Here’s a view of Schwedagon at night:

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New Year’s Resolution – Learn to Cook Món Ăn Việt Nam

Over a New Year’s Eve lunch at Inle Lake, Myanmar, I foolishly committed to a 2012 resolution of cooking 52 Vietnamese dishes over the course of the year. On average, one per week but no rules. Some weeks I’ll do multiple recipes, some I’ll do none. I’ll take most of the recipes from the excellent “Into the Vietnamese Kitchen” by Andrea Nguyen, though I’ll also draw from a few other sources as well. I’m a very amateur cook and currently know exactly two Vietnamese dishes – the northern Vietnamese tofu and tomato dish, ₫ậu hủ số cà chua, and pickled daikon and carrot. I have a lot to learn, so here we go… Year of Mike in the Nhà Bếp.

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The Fortune Teller with the Comb

On Nguyen Trung Truc Street, at the corner of Ly Tu Trong, is a string of popular streetside restaurants. Tables and chairs line the sidewalks. Throughout the night empty beer bottles fill tableside crates, which will be counted at the end of the meal to determine the bill. The restaurant on the corner specializes in cow skin fish. The meaty, chili marinated fish is grilled on a small metal barbeque, taking more than an hour to cook through. The next restaurant up the street specializes in ribs – thick, flavorful, MSG-laden ribs. Weekday or weekend, once the sun goes down, there are few if any open tables. Office workers and friends gather to drink, and drink heavily. The food is typically fantastic. And the vendors who hawk their wares through Saigon’s streets late into each night make a special point of stopping by. The vendors here range from the usual mango and quail egg sellers to teenagers who literally breathe fire. A woman sells cigarettes from a wooden crate. A man sells oversized lighters shaped like guns. And one night, we met an old man with whispy white hair moving gingerly from table to table. He wore a headlamp and carried a magnifying glass in his pocket. He had few teeth left. One of my friends told us that he was a fortune teller. He came over to our table and we said hello. He smiled and stared. Alison asked if she could take a photo. He happily obliged but then asked to see it. He wasn’t satisfied. He took off his headlamp, pulled out a small comb, and combed his hair. He then posed for another picture, which he was more pleased with. He then told us he was 86 years old, smiled, and moved on into the night looking for someone’s fortune to tell.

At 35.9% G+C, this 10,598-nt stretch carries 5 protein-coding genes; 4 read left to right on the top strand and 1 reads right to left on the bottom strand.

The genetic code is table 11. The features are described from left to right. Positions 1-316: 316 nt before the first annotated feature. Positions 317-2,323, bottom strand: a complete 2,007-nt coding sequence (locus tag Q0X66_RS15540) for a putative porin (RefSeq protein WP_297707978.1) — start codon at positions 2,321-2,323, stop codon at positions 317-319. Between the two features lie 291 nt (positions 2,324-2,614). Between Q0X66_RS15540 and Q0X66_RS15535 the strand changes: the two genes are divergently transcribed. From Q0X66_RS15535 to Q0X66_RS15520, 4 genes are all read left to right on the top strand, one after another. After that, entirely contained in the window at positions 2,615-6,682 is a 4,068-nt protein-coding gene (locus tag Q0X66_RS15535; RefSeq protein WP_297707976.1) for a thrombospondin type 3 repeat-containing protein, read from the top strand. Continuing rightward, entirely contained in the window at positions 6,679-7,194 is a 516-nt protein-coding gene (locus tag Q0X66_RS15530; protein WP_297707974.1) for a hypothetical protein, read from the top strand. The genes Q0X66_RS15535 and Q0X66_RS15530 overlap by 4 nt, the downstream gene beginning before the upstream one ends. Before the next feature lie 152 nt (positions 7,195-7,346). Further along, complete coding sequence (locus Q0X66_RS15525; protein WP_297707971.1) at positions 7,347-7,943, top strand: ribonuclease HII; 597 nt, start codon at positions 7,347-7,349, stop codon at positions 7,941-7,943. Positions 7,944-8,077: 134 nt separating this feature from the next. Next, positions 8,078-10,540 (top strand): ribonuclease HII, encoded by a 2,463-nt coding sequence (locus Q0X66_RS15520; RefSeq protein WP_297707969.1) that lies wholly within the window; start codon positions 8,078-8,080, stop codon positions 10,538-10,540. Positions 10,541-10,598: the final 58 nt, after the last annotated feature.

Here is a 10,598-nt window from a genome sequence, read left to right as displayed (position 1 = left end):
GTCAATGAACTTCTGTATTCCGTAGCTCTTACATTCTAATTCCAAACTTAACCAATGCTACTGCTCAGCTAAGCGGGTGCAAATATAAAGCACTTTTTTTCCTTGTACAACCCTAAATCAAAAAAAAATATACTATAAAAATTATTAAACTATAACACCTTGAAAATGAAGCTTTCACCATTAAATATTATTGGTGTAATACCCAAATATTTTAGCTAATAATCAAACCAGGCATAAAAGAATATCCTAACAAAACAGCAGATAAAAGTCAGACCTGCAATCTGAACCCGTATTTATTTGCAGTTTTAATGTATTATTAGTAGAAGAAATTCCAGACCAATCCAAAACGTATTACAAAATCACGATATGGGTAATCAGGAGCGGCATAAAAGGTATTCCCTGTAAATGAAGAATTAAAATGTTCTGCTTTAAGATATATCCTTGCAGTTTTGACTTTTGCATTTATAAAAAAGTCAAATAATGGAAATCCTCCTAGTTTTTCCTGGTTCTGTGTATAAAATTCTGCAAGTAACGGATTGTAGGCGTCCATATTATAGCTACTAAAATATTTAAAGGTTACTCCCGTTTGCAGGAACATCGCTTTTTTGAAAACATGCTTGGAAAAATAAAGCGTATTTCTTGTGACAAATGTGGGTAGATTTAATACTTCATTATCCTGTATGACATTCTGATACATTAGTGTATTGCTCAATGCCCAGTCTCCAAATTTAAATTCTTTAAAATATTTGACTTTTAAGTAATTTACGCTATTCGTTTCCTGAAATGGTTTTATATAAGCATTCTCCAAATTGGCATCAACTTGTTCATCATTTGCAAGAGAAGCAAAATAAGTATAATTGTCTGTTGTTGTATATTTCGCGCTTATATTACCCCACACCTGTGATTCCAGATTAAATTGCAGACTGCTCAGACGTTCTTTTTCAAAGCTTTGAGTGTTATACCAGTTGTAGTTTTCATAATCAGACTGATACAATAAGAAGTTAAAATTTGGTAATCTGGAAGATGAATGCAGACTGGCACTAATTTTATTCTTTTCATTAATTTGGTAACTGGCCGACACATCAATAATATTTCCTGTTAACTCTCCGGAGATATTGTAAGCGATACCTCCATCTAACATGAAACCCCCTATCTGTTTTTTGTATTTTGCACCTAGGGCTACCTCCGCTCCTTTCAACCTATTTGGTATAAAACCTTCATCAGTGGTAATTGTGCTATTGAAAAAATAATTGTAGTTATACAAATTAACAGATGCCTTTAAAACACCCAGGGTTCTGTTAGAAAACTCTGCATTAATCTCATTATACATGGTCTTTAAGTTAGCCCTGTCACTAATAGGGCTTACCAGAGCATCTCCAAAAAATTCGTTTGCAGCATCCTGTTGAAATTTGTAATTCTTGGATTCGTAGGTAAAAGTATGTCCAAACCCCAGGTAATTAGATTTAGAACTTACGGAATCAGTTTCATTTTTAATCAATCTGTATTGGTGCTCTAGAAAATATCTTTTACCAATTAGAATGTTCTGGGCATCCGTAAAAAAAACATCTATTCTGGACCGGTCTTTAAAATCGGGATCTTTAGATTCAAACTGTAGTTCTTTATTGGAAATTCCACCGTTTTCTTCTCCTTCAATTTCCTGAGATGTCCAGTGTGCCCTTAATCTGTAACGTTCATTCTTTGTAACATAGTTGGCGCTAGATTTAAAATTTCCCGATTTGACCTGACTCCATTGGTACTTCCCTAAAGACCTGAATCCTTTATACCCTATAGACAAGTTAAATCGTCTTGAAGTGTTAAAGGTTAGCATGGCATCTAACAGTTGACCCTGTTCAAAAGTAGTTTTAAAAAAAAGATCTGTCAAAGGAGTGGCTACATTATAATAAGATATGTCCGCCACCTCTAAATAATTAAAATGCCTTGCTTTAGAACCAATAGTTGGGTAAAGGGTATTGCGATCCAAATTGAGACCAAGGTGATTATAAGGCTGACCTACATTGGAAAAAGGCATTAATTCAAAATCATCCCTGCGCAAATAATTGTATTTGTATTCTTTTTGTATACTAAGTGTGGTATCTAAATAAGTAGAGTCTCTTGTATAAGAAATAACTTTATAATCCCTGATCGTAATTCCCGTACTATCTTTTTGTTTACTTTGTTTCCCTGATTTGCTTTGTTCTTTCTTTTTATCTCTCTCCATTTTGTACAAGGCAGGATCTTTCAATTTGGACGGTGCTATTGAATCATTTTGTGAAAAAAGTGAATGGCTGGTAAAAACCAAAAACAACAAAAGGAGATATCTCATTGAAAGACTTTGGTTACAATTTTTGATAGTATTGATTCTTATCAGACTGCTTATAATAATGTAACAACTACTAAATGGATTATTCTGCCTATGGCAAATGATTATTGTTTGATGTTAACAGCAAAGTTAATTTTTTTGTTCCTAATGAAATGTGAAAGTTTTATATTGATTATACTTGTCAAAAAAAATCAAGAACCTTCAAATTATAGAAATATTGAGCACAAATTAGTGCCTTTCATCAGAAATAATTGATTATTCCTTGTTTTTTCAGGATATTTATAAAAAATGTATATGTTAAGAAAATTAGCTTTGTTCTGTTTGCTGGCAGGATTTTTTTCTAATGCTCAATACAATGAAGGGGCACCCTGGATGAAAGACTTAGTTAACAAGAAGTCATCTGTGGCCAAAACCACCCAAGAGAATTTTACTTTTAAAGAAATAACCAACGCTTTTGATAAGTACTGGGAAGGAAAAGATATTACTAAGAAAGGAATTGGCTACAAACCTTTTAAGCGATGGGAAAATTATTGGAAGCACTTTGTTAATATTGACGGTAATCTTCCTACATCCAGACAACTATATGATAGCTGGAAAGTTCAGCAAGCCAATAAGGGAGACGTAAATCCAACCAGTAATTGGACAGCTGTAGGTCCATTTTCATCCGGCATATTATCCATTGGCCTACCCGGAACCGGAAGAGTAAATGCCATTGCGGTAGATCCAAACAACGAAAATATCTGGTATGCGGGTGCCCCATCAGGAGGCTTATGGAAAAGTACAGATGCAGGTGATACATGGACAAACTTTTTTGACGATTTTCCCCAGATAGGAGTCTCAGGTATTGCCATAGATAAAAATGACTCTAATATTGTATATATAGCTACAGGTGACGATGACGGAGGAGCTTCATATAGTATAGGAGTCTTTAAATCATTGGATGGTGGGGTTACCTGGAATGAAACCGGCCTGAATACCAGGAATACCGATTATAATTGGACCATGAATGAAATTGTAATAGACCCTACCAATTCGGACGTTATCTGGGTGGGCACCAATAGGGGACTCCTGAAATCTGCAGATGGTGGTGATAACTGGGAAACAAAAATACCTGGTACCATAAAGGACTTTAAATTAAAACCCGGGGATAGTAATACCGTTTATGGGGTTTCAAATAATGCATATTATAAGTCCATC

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A year in Saigon